The Department of Co-operative Governance and Traditional Affairs gave a presentation on the new mandate of the Department, noting the increased focus on governance, and the need for government at all spheres to work with communities and stakeholders in the private sector. The latter would be encouraged to participate more in governance and service delivery issues. The five main strategic priorities were the need to build the developmental state in all levels of government, the need to strengthen accountability and to build a clean government, including questions of ethical behaviour, debt management and the launch of Operation Clean Audit. The third strategic priority involved the acceleration of service delivery and providing support for the vulnerable. There would be cooperation with ward committees, community development workers and traditional leaders. The fourth priority was to have traditional leaders playing a stronger developmental role. The fifth priority focused on development of partnerships.
Members questioned whether the Department had sufficient capacity, how it would achieve clean audits by 2014, especially in light of elections during 2011, details on the anti-corruption programme, and expressed concerns about the possible encroachment of the Department into other areas. Other questions addressed whether the Sector Education and Training Authorities were delivering what local government required, what would be done about relationship building with other entities, the roles of provincial entities, the leverage that the Department had to achieve its objectives, and the absence of cooperation. A list of those areas in the various provinces affected by service delivery protests was requested. They asked that National Departmental Support must be incorporated into Programme 3, and noted that public participation through technology was important. Members also enquired about job creation, the relationship between the existing and proposed training institutions, and the need to examine if municipalities were viable, the impact of Local Economic Development, and supported the strengthening of ward committees. They further commented on the disjuncture between mixed funding and the responsibility of building houses, and asked who would monitor the backlogs in service delivery. Climate change also needed to be addressed.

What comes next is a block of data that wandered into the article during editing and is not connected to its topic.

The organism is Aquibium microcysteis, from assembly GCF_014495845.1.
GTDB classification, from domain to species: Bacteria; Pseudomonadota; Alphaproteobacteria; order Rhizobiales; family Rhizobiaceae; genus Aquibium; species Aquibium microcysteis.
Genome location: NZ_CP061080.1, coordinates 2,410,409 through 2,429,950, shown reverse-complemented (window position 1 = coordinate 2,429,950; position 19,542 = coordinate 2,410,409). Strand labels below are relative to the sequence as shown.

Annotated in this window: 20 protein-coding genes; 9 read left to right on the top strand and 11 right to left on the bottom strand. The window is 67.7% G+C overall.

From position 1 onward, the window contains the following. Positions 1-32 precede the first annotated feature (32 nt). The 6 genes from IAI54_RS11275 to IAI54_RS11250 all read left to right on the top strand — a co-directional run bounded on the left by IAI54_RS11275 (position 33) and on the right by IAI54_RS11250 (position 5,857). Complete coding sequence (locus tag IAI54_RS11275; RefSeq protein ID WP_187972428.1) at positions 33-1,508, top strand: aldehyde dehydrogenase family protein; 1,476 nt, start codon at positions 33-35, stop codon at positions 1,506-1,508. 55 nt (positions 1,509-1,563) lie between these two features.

The National House of Traditional Leaders made a short presentation noting that service delivery was a priority, as it operated at local government level. Transformation was one of the challenges, and the House must ensure unity amongst all traditional leaders. Its four strategic goals were advancement of service delivery, custodianship of culture, customs and values, pro-active communication, and building capacity. It would need funding to implement sustainable poverty eradication programmes. It must preserve indigenous knowledge and languages. Members raised queries on the extent to which the House monitored what was happening on the ground, what input it made into legislation, its role in facilitating development, and its involvement in promoting cultural practices.